Despite gentrification and generation gaps, the Giant Runt Club’s annual show-pigeon competition rules the roost.
“The hens are a little bit more curvaceous, and they stand a little better. It’s almost like they’re modelling. You see her? See how she’s standing?” Manny De Medeiros pointed out the finer attributes of a tan-coloured giant runt pigeon, who regarded him dispassionately. “She” was one of 70 chicken-sized pigeons that stood in their pens, shook their feathers, and mostly ignored the men who filled the Ontario Giant Runt Pigeon Club’s Bloor West clubhouse on a drizzly Saturday morning for an annual competition.
Canadian, Portuguese, and Azores flags dangled from the walls. Stacks of cages atop milk crates lined the floor, which was littered with corn kernels and fresh pigeon droppings. Golden pigeon-topped trophies filled the shelves. An enormous pig hung from the ceiling to be auctioned off later. “We’re raising money to put in an escalator,” joked one man, as he descended the basement stairs to bring up another contestant.
The crowd was predominantly older men in toques and boots, trade-union badges and jean jackets. They greeted each other in Portuguese, slapped backs, and sipped bottles of beer. “There are people [here] that I’ve known all my life,” said De Medeiros, who founded the Giant Runt Club of Canada (this chapter has been around since 1993). He grew up in the Bloordale Village neighbourhood, and the club’s legacy extends even farther than that. “Our dads had birds back in the Azores,” he says of the Portuguese islands.
“Everything okay? Young males! White young males!” hollered Duarte Correia, the club’s president, as he announced the first category. “White cocks!” The judge plucked the first bird from the cage, felt its musculature and fanned out a wing to see the feathers. He pulled on the runt’s feet and scrutinized its gait. They’re judged for their shape, stance, and colour. Some birds protested, skittering to the backs of their cages, but for the most part, the docile breed tolerated being held.
The judge spent a few seconds mulling over his decision, then said, curtly, “One, two,” pointing at the winner and runner up, respectively. Most of these show pigeons don’t have names, and are instead identified by a number stamped on their leg bands. The judge’s decision is final. “Whatever he decides, this is good. You have to respect it,” said Correia. Onlookers applauded each judgment.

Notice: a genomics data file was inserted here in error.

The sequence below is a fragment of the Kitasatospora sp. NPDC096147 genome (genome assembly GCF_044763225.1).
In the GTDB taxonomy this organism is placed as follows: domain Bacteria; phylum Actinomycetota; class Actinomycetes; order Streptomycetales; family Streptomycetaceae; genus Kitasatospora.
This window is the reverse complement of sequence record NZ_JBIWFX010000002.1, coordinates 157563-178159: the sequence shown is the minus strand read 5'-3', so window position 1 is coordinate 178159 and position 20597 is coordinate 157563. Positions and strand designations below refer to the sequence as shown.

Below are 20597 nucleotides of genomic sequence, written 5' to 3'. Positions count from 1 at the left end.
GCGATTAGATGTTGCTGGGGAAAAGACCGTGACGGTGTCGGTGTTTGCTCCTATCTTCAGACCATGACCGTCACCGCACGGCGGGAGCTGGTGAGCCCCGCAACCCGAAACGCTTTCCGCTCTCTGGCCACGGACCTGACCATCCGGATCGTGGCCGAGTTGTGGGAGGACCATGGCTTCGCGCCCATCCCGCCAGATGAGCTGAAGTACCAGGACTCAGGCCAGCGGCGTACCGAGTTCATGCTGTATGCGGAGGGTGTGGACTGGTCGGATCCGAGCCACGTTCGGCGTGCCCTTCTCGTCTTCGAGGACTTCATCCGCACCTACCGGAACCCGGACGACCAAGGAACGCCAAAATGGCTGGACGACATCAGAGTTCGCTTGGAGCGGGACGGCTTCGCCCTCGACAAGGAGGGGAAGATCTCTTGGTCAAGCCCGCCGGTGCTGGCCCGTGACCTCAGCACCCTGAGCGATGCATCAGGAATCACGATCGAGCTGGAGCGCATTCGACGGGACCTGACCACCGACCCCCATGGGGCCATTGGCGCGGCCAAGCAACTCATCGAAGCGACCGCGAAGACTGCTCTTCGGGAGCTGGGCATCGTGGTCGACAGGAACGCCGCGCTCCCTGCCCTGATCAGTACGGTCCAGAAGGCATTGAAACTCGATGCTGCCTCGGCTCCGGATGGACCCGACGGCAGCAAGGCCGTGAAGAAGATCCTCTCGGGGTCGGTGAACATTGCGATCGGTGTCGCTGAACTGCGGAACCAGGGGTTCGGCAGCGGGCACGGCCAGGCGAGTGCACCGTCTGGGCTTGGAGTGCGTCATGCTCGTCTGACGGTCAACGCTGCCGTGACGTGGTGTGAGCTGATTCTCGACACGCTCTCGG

While the club was bustling this particular Saturday, its social function is usually more low-key: “To sit around, talk pigeons, have a few beers.” For this club, it remains to be seen what will transpire in the next decade. In the United States, special prizes have been instated as incentives to attract young people to giant runt breeding. That is not the case here. “When all these old guys are gone, [the club] will be a lot smaller than it is now,” said De Medeiros. “Hopefully, some of these guys that have kids will get them involved and try to keep it going, you know?”
By-law restrictions have also made it increasingly difficult to keep birds in the city. They must be kept in a coop at least 15 feet from residential property. Encroaching gentrification brings new neighbours who don’t always see the value in breeding the birds; they assume these “filthy rats of the sky” will be slaughtered and eaten. “And I’m trying to tell them ‘No, it’s a show bird,’” said De Medeiros. “We are crazy about this. I spend thousands of dollars a year to go to shows all over North America. I’ve been to Europe. I’ve been all over the place, just because of friggin’ pigeons.”